Z.A. Waterstone managed to duck later book issues again with Outcast, the third in the Echelon series. While this story builds on the events in the two previous books, besides a satisfying continuation of the greater story, Outcast resolves a complete plot arc. How Maia’s and Kaylan’s relationship develops is at the core of the arc, but the addition of new characters and situations are critical
Outcast reads more like the first book, Echelon, than the second. The story is a little more personal, the conflicts immediate rather than catastrophic on the larger platform, and the consequences come from deliberate acts rather than different groups accidentally clashing.
Maia’s abilities are growing, and fracturing, so despite being on the run from the Darushee, they seek help from an outcast scientist Kaylan knows with the goal of stripping Maia’s access to the shared space. This single act, if possible, will restore Kaylan’s ship and free Maia to establish a new life. Ventra could not complete her colonization goals without a matriarch, making Roz the dominant AI once again.
Considering the layers in the previous books, you might guess getting Nirick’s help is far from easy, a path further complicated because the scientist is also a target for the bounty hunters in system. Maia’s new abilities reveal more about Nirick’s past than he’s comfortable sharing and less than she needs to understand why Kaylan trusts him. Between external and internal conflicts, things are bound to become difficult.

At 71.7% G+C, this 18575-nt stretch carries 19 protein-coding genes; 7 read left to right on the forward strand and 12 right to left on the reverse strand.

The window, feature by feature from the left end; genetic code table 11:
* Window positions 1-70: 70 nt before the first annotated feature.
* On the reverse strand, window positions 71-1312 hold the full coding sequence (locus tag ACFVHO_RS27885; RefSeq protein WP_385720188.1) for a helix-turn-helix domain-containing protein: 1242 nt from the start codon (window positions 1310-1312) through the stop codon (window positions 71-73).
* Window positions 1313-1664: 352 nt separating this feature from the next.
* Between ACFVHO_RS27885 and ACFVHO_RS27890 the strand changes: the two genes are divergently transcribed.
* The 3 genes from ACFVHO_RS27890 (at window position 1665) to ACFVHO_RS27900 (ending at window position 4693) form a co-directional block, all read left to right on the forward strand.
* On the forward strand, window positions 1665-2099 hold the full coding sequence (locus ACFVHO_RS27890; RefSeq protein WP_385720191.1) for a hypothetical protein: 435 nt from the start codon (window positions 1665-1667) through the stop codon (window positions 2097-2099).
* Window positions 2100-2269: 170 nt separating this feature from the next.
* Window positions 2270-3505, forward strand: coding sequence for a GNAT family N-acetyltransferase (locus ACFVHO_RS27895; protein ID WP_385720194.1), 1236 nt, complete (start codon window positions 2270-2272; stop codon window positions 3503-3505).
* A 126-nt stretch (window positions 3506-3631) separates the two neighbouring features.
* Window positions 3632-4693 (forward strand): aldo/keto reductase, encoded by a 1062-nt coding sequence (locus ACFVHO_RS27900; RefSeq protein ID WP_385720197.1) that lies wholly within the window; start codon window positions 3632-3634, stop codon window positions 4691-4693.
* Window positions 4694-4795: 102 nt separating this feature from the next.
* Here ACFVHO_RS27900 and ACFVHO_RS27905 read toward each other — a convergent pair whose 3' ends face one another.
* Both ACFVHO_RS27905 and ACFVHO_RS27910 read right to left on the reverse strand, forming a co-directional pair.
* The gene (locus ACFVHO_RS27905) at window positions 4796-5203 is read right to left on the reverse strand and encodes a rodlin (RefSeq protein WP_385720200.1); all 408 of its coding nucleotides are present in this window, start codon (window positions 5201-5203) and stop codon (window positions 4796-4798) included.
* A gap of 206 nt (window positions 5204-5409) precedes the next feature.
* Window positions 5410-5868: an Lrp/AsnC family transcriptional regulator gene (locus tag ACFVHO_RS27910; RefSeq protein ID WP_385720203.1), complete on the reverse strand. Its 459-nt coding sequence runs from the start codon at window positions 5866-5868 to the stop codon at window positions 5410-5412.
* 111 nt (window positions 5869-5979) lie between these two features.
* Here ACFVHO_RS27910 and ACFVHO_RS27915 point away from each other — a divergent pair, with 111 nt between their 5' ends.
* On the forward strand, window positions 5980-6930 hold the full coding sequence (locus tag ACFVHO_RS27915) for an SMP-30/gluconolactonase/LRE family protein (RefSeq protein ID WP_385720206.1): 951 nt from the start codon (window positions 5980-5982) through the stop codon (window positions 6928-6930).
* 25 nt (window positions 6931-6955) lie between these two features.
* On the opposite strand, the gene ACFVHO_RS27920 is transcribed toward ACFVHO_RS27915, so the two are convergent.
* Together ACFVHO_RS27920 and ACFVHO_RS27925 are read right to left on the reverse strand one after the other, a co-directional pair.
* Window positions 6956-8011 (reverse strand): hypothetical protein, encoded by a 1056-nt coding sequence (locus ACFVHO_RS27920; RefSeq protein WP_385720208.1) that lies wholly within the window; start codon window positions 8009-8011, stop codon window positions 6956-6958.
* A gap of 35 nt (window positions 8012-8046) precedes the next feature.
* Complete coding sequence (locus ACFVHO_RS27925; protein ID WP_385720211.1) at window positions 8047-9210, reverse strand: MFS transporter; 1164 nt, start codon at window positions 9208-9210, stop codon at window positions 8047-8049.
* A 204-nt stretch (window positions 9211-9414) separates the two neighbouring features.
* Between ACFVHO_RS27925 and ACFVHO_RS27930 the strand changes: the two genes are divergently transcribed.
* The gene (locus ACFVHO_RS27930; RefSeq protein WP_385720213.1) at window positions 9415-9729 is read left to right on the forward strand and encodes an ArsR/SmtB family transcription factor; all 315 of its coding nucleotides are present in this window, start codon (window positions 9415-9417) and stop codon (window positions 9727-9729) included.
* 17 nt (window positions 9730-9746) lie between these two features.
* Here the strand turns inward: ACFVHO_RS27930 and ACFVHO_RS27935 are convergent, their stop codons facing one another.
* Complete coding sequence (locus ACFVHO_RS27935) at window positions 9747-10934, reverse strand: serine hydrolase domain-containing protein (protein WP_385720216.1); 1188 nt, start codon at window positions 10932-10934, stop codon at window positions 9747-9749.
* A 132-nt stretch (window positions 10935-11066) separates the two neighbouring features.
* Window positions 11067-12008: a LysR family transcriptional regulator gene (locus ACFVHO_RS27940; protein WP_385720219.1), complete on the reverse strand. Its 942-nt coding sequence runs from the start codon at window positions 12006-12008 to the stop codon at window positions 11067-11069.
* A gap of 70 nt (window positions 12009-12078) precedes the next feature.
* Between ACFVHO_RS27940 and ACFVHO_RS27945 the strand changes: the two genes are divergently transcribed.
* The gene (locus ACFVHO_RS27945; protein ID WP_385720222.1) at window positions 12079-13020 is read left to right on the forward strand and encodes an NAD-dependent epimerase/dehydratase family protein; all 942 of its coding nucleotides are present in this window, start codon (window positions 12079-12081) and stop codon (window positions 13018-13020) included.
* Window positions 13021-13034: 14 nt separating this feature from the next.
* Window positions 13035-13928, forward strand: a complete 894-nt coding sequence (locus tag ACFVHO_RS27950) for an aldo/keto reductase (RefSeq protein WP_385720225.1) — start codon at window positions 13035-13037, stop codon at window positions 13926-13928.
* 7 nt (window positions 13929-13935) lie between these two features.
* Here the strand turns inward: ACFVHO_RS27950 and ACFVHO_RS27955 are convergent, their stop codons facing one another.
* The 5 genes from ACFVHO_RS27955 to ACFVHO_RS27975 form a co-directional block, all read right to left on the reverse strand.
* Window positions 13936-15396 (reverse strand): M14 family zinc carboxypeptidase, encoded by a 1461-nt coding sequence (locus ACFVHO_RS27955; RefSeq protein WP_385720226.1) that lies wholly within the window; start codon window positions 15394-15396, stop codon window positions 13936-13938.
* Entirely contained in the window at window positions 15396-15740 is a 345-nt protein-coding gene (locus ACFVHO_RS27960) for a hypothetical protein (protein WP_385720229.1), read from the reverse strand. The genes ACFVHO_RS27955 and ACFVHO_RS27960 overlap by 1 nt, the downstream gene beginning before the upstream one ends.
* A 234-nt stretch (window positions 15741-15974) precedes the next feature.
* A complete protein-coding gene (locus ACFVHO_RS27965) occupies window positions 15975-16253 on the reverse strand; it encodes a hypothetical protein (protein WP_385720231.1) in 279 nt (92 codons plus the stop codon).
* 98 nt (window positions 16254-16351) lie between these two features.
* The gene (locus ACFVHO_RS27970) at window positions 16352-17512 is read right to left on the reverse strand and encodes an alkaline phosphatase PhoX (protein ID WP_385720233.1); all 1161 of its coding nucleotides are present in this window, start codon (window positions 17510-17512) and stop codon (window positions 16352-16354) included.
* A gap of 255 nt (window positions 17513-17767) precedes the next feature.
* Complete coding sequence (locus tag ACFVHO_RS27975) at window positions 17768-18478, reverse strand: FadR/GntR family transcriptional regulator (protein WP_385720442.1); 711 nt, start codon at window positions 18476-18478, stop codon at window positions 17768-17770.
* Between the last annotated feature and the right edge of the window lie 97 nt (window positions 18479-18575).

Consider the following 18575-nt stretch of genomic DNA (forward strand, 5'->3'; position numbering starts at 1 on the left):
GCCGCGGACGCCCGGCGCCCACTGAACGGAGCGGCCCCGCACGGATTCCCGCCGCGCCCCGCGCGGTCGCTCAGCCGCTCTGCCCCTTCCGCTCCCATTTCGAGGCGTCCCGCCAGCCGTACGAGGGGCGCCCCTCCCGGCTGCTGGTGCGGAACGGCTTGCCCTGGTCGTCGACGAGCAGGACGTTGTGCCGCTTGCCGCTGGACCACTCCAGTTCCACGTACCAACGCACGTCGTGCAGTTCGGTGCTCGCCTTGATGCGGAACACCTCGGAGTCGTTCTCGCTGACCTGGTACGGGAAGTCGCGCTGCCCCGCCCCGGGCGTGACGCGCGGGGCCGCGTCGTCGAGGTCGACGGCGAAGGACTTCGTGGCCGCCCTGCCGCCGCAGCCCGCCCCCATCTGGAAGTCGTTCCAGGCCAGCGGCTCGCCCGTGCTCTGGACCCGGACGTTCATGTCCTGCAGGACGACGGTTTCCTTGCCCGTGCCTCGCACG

The story unfolds into a personal journey for Maia and Kaylan through fears, hopes, and dreams. Kaylan falls back on Darushee affects at first while Maia clings to the belief she can end all this and become her old self. Though I could guess some of it, there were twists thrown in I did not see coming, and yet they make perfect sense.
Nor is the greater story neglected. Several questions there are resolved, including whether Maia’s child would be viable (since Tara is born already), and some of these resolutions open up new, fascinating possibilities. I enjoyed meeting additional characters and being reintroduced to others from the earlier books. While the story resonates, it’s the strength of the characters that keeps me reading. I want to know how things work out and whether the hints unfold the way I think they might.
Nemet’s story (the Consort of Daru kept prisoner on Roz/Ventra because no one will take him) is one I was happy to see. It turns out to be more relevant than I’d supposed, and just as interesting.
In contrast, Nirick is a new addition, but his story offers more insight into the Darushee culture while having its own complexities. The compromises and conflicts between Maia and Nirick create tension in already critical situations, especially when Nirick’s motives are not always clear.
With a plot as interwoven as this one, it’s hard to hint at the events without spoiling so I’ll say only this is a fitting continuation of a complex, culture-clashing SF adventure. If you enjoy exploring ethical questions, scientific or civil, with engaging characters who turn philosophy into personal struggles, I think you’ll find the Echelon series a worthy addition to your collection.
P.S. I received a copy of Outcast to complete a beta read and chose to post a review of the updated novel because I enjoyed it.